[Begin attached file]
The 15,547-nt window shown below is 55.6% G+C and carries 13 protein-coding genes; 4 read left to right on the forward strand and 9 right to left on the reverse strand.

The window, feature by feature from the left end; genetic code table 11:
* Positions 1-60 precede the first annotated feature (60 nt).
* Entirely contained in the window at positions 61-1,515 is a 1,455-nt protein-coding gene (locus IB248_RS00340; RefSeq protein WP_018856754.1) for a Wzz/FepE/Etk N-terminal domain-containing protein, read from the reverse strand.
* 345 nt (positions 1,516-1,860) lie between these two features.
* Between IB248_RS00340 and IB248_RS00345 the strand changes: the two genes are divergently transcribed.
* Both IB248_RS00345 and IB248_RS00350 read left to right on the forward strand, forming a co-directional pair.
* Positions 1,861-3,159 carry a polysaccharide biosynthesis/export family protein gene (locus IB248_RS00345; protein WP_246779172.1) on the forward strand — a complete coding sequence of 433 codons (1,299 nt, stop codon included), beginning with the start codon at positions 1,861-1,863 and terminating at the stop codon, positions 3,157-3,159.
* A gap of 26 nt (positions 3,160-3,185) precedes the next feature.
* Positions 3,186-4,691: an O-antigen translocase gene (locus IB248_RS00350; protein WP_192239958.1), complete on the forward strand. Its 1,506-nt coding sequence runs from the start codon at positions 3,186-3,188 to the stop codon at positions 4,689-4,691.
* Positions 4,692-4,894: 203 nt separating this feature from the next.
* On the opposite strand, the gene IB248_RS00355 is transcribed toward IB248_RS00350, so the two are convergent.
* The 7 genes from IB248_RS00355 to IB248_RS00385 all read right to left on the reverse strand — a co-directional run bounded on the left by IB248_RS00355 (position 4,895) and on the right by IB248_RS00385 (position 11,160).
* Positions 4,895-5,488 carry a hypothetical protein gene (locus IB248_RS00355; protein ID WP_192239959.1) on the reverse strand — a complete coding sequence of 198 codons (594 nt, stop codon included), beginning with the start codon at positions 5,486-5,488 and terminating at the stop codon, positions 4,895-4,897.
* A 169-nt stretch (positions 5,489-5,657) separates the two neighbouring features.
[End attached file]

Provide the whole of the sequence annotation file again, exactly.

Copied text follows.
The 15,547-nt window shown below is 55.6% G+C and carries 13 protein-coding genes; 4 read left to right on the forward strand and 9 right to left on the reverse strand.

The window, feature by feature from the left end; genetic code table 11:
* Positions 1-60 precede the first annotated feature (60 nt).
* Entirely contained in the window at positions 61-1,515 is a 1,455-nt protein-coding gene (locus IB248_RS00340; RefSeq protein WP_018856754.1) for a Wzz/FepE/Etk N-terminal domain-containing protein, read from the reverse strand.
* 345 nt (positions 1,516-1,860) lie between these two features.
* Between IB248_RS00340 and IB248_RS00345 the strand changes: the two genes are divergently transcribed.
* Both IB248_RS00345 and IB248_RS00350 read left to right on the forward strand, forming a co-directional pair.
* Positions 1,861-3,159 carry a polysaccharide biosynthesis/export family protein gene (locus IB248_RS00345; protein WP_246779172.1) on the forward strand — a complete coding sequence of 433 codons (1,299 nt, stop codon included), beginning with the start codon at positions 1,861-1,863 and terminating at the stop codon, positions 3,157-3,159.
* A gap of 26 nt (positions 3,160-3,185) precedes the next feature.
* Positions 3,186-4,691: an O-antigen translocase gene (locus IB248_RS00350; protein WP_192239958.1), complete on the forward strand. Its 1,506-nt coding sequence runs from the start codon at positions 3,186-3,188 to the stop codon at positions 4,689-4,691.
* Positions 4,692-4,894: 203 nt separating this feature from the next.
* On the opposite strand, the gene IB248_RS00355 is transcribed toward IB248_RS00350, so the two are convergent.
* The 7 genes from IB248_RS00355 to IB248_RS00385 all read right to left on the reverse strand — a co-directional run bounded on the left by IB248_RS00355 (position 4,895) and on the right by IB248_RS00385 (position 11,160).
* Positions 4,895-5,488 carry a hypothetical protein gene (locus IB248_RS00355; protein ID WP_192239959.1) on the reverse strand — a complete coding sequence of 198 codons (594 nt, stop codon included), beginning with the start codon at positions 5,486-5,488 and terminating at the stop codon, positions 4,895-4,897.
* A 169-nt stretch (positions 5,489-5,657) separates the two neighbouring features.